Looking back, it all seems rather remarkable that I did this. It was quite different from the newspaper rounds others had, simply delivering the newspapers from a newsagency and not handling money at all. I had responsibility. If, say, some of the papers fell in a puddle then the loss was mine. I was also carrying a fair amount of money but thankfully muggings in Abergavenny were unheard of.
This early experience of buying and selling might have been a crucial first step in my way forward into business. The truth is, though, that it didn’t inspire anything of the sort. I had no interest in working out ways to take on more rounds or employ others to do it, to become Abergavenny’s Mr Big of Sunday newspaper rounds. More than anything I wanted to be the person who had things delivered to them, the one who sat at the cosy breakfast table, waiting for the Sunday newspaper to be brought to his door. So I was terribly glad when we moved to Yorkshire because then I had to give my little business away. I could now loll in bed on a Sunday morning, as most adolescents like to.
So what lessons did I learn? Perhaps that I was quite good at doing things I didn’t really want to do. That I was dependable, always turning up. I saw that the people in the smartest houses weren’t always the friendliest. That money has to be earned. It’s not a great deal, is it?
I sometimes think of my skinny little helper and wonder what happened to him. With his lively love for what we did, did he go on and make his fortune? I rather hope he did. He certainly deserved it, as much as I didn’t. But maybe there’s a lesson in that, too.
Did you have a job when you were at school?
Lovely and thoughtful as usual Colin but I kept on expecting the ‘big reveal’ at the end re. your 2IC.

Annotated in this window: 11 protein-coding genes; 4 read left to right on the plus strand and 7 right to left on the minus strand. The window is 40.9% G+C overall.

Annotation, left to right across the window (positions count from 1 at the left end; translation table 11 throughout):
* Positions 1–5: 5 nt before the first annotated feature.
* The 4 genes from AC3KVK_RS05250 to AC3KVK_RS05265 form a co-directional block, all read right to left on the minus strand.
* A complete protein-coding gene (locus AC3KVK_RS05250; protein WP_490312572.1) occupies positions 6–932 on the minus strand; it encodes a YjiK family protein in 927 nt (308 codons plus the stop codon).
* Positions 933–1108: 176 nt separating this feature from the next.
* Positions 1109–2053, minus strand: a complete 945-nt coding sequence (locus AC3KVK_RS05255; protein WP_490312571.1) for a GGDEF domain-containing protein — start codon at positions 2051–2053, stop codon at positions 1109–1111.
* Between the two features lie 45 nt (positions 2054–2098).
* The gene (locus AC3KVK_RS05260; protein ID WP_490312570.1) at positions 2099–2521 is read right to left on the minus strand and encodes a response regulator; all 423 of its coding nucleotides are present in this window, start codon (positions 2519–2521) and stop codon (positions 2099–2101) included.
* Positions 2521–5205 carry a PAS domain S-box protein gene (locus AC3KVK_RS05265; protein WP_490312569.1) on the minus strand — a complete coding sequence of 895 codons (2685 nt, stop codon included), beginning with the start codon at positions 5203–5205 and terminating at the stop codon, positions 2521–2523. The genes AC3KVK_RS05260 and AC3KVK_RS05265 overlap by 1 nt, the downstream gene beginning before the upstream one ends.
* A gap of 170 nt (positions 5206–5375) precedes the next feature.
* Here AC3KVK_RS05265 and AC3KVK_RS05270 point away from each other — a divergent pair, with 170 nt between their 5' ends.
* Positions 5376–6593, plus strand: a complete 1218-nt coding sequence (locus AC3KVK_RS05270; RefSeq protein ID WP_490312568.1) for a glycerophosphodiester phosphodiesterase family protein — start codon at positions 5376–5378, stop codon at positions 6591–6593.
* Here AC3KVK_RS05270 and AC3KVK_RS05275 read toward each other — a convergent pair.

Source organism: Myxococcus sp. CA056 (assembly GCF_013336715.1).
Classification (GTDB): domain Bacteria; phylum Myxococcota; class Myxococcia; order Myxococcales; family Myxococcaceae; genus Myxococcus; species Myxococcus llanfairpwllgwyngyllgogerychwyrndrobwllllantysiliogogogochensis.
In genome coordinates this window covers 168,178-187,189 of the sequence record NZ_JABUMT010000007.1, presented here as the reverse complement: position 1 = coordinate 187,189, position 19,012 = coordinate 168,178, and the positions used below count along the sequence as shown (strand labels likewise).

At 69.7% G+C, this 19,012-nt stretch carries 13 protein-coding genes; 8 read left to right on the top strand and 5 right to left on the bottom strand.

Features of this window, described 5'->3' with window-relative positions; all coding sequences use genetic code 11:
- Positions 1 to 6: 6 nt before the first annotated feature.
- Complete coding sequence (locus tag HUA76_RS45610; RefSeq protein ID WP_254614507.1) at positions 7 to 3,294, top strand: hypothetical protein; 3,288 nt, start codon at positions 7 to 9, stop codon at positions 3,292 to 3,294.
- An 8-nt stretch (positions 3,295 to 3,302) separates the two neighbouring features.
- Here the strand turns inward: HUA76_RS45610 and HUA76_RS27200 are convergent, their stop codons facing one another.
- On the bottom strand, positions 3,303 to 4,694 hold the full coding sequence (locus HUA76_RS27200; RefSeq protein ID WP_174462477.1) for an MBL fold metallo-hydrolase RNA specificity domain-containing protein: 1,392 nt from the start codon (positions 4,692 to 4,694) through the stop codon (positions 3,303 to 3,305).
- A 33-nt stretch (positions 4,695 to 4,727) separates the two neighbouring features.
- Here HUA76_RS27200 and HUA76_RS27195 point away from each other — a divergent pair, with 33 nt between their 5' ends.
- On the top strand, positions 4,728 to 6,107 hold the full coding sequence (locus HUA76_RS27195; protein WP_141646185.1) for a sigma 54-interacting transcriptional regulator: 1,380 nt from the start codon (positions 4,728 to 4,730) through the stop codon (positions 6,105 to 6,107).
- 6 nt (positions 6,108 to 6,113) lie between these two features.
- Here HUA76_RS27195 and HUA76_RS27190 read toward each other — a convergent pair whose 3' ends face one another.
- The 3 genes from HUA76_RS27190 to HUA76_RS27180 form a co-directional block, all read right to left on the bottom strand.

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Lovely, and as usual, thoughtful.
I did expect the ‘big reveal’ at the end as to what happened to your 2IC.
I’m guessing these ‘slight’ jottings take a long time to write. Thinking, writing, editing must be a great pleasure for you. The end result is charming.
That would have been excellent, to reveal him to have become a media mogul! Sadly real life isn’t always so obliging… Thanks for your comments. I love writing and these blogs give me an opportunity to meander through all kinds of topics. Glad you enjoyed this one!
What a sweet little slice from the memory box! You certainly had a lot of responsibility as an enterprising young man. I worked at the local drug store, starting on the checkouts and moving up to pharmacist’s assistant. I learned how to deal with the public and a crotchety boss and, above all, that the customer was king. All valuable life lessons.
I remember that getting a Saturday job at Boots the chemists in the UK was a great prize for many girls at my school (the make-up counters being the main lure). Sounds like you had much more responsibility, which says a lot for your character. You’re right, dealing with the public is quite a lesson, especially as people are just so unpredictable… Thankfully my dealings with the public were few and far between – I think most of them were sorry for the bedraggled thirteen year old trying to keep their newspaper dry as he brought it to the door. I do remember a slice of cake being offered, on occasions!